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Aging and lifespan development researchers have been fortunate to have public access to many longitudinal datasets. These data are valuable and see high utilization, yet this has a considerable downside. Many of these are heavily overused. Overuse of publicly available datasets creates dependency among published research papers giving the false impression of independent contributions to knowledge by reporting the same associations over multiple papers. This is a potentially serious problem in the aging literature given the high use of a relatively small number of well-known studies. Any irregularities or sampling biases in this relatively small number of samples have outsize influence on perceived answers to key aging questions. We detail this problem, focusing on issues of dependency among studies, sampling bias and overfitting, and contradictory estimates of the same effect from the same data in independent publications. We provide solutions, including greater use of data sharing, pre-registrations, holdout samples, split-sample cross-validation, and coordinated analysis. We argue these valuable datasets are public resources that are being diminished by overuse, with parallels in environmental science. Taking a conservation perspective, we hold that these practices (pre-registration, holdout samples) can preserve data resources for future generations of researchers.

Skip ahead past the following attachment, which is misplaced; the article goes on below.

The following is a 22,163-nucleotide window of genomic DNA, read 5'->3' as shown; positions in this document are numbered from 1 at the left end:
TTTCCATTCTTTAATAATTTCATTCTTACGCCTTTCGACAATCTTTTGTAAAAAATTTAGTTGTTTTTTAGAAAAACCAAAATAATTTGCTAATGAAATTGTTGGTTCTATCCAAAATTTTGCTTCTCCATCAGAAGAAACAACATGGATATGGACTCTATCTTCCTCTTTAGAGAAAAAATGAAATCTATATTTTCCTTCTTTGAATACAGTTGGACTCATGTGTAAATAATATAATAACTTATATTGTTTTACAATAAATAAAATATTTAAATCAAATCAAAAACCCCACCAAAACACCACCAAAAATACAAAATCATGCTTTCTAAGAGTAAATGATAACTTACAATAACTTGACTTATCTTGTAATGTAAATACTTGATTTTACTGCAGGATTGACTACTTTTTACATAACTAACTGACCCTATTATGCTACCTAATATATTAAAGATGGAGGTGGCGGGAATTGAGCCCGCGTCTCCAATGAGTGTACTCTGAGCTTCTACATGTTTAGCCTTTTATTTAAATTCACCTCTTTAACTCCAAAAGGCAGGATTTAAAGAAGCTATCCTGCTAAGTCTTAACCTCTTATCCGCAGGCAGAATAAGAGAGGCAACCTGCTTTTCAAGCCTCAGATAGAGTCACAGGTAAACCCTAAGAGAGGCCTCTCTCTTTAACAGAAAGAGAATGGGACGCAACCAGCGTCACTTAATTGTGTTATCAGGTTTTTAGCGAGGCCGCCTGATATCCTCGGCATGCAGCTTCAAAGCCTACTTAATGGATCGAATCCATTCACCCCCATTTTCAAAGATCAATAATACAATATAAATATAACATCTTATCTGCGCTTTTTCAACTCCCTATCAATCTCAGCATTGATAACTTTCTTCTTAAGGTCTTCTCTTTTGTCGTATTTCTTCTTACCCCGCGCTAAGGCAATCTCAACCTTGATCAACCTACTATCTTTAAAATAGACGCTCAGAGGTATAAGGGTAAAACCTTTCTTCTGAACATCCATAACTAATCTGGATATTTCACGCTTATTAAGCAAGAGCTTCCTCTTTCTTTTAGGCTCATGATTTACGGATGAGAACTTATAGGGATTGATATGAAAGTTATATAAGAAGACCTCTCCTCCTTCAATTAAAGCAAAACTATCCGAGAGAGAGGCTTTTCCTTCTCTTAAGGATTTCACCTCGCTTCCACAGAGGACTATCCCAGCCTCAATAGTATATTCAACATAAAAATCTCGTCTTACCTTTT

Link to resource: https://doi.org/10.1037/pag0000605
Type of resources: Reading
Education level(s): College / Upper Division (Undergraduates), Graduate / Professional, Career /Technical, Adult Education
Primary user(s): Student, Teacher
Subject area(s): Life Science, Social Science